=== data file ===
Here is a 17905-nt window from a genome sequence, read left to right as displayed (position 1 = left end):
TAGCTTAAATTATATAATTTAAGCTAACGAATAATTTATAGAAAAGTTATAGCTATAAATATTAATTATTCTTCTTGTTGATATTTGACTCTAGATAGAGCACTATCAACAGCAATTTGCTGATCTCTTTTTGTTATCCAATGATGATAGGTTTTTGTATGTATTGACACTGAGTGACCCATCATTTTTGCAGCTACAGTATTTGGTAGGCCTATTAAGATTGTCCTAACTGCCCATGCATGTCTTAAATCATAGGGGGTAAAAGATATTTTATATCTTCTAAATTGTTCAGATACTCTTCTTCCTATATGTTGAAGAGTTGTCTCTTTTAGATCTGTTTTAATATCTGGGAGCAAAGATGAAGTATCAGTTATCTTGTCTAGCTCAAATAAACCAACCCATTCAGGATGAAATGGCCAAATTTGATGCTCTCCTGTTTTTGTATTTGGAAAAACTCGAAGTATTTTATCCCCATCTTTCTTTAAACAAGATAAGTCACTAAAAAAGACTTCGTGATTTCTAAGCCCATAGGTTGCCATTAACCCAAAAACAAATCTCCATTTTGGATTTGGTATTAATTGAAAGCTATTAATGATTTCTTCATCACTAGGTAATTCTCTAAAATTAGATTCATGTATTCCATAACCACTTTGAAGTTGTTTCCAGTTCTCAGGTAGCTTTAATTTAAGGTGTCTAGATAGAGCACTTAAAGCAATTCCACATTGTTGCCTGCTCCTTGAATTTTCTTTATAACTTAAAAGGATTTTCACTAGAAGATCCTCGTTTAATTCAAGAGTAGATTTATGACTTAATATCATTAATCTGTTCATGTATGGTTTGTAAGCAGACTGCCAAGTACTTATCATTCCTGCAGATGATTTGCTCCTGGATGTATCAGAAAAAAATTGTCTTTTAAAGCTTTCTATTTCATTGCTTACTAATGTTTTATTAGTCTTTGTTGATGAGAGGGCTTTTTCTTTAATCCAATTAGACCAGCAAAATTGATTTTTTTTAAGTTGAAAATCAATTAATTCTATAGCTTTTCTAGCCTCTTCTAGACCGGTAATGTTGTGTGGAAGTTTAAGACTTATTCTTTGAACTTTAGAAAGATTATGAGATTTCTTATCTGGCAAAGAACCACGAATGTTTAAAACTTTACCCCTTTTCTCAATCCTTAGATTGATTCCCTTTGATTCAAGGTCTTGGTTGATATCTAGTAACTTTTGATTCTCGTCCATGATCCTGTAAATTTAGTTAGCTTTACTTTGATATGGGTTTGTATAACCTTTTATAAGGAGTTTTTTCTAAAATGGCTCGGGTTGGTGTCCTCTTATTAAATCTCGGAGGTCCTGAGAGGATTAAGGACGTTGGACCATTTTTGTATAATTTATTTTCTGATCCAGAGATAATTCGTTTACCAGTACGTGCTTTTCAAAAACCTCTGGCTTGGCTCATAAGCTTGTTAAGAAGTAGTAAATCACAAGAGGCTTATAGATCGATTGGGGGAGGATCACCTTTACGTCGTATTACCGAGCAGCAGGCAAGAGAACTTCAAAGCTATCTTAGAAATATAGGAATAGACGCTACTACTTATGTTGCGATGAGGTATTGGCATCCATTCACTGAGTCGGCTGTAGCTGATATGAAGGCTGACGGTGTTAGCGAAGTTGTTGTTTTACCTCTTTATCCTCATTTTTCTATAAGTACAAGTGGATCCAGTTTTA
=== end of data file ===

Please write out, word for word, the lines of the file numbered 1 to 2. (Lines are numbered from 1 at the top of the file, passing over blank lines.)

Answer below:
Here is a 17905-nt window from a genome sequence, read left to right as displayed (position 1 = left end):
TAGCTTAAATTATATAATTTAAGCTAACGAATAATTTATAGAAAAGTTATAGCTATAAATATTAATTATTCTTCTTGTTGATATTTGACTCTAGATAGAGCACTATCAACAGCAATTTGCTGATCTCTTTTTGTTATCCAATGATGATAGGTTTTTGTATGTATTGACACTGAGTGACCCATCATTTTTGCAGCTACAGTATTTGGTAGGCCTATTAAGATTGTCCTAACTGCCCATGCATGTCTTAAATCATAGGGGGTAAAAGATATTTTATATCTTCTAAATTGTTCAGATACTCTTCTTCCTATATGTTGAAGAGTTGTCTCTTTTAGATCTGTTTTAATATCTGGGAGCAAAGATGAAGTATCAGTTATCTTGTCTAGCTCAAATAAACCAACCCATTCAGGATGAAATGGCCAAATTTGATGCTCTCCTGTTTTTGTATTTGGAAAAACTCGAAGTATTTTATCCCCATCTTTCTTTAAACAAGATAAGTCACTAAAAAAGACTTCGTGATTTCTAAGCCCATAGGTTGCCATTAACCCAAAAACAAATCTCCATTTTGGATTTGGTATTAATTGAAAGCTATTAATGATTTCTTCATCACTAGGTAATTCTCTAAAATTAGATTCATGTATTCCATAACCACTTTGAAGTTGTTTCCAGTTCTCAGGTAGCTTTAATTTAAGGTGTCTAGATAGAGCACTTAAAGCAATTCCACATTGTTGCCTGCTCCTTGAATTTTCTTTATAACTTAAAAGGATTTTCACTAGAAGATCCTCGTTTAATTCAAGAGTAGATTTATGACTTAATATCATTAATCTGTTCATGTATGGTTTGTAAGCAGACTGCCAAGTACTTATCATTCCTGCAGATGATTTGCTCCTGGATGTATCAGAAAAAAATTGTCTTTTAAAGCTTTCTATTTCATTGCTTACTAATGTTTTATTAGTCTTTGTTGATGAGAGGGCTTTTTCTTTAATCCAATTAGACCAGCAAAATTGATTTTTTTTAAGTTGAAAATCAATTAATTCTATAGCTTTTCTAGCCTCTTCTAGACCGGTAATGTTGTGTGGAAGTTTAAGACTTATTCTTTGAACTTTAGAAAGATTATGAGATTTCTTATCTGGCAAAGAACCACGAATGTTTAAAACTTTACCCCTTTTCTCAATCCTTAGATTGATTCCCTTTGATTCAAGGTCTTGGTTGATATCTAGTAACTTTTGATTCTCGTCCATGATCCTGTAAATTTAGTTAGCTTTACTTTGATATGGGTTTGTATAACCTTTTATAAGGAGTTTTTTCTAAAATGGCTCGGGTTGGTGTCCTCTTATTAAATCTCGGAGGTCCTGAGAGGATTAAGGACGTTGGACCATTTTTGTATAATTTATTTTCTGATCCAGAGATAATTCGTTTACCAGTACGTGCTTTTCAAAAACCTCTGGCTTGGCTCATAAGCTTGTTAAGAAGTAGTAAATCACAAGAGGCTTATAGATCGATTGGGGGAGGATCACCTTTACGTCGTATTACCGAGCAGCAGGCAAGAGAACTTCAAAGCTATCTTAGAAATATAGGAATAGACGCTACTACTTATGTTGCGATGAGGTATTGGCATCCATTCACTGAGTCGGCTGTAGCTGATATGAAGGCTGACGGTGTTAGCGAAGTTGTTGTTTTACCTCTTTATCCTCATTTTTCTATAAGTACAAGTGGATCCAGTTTTA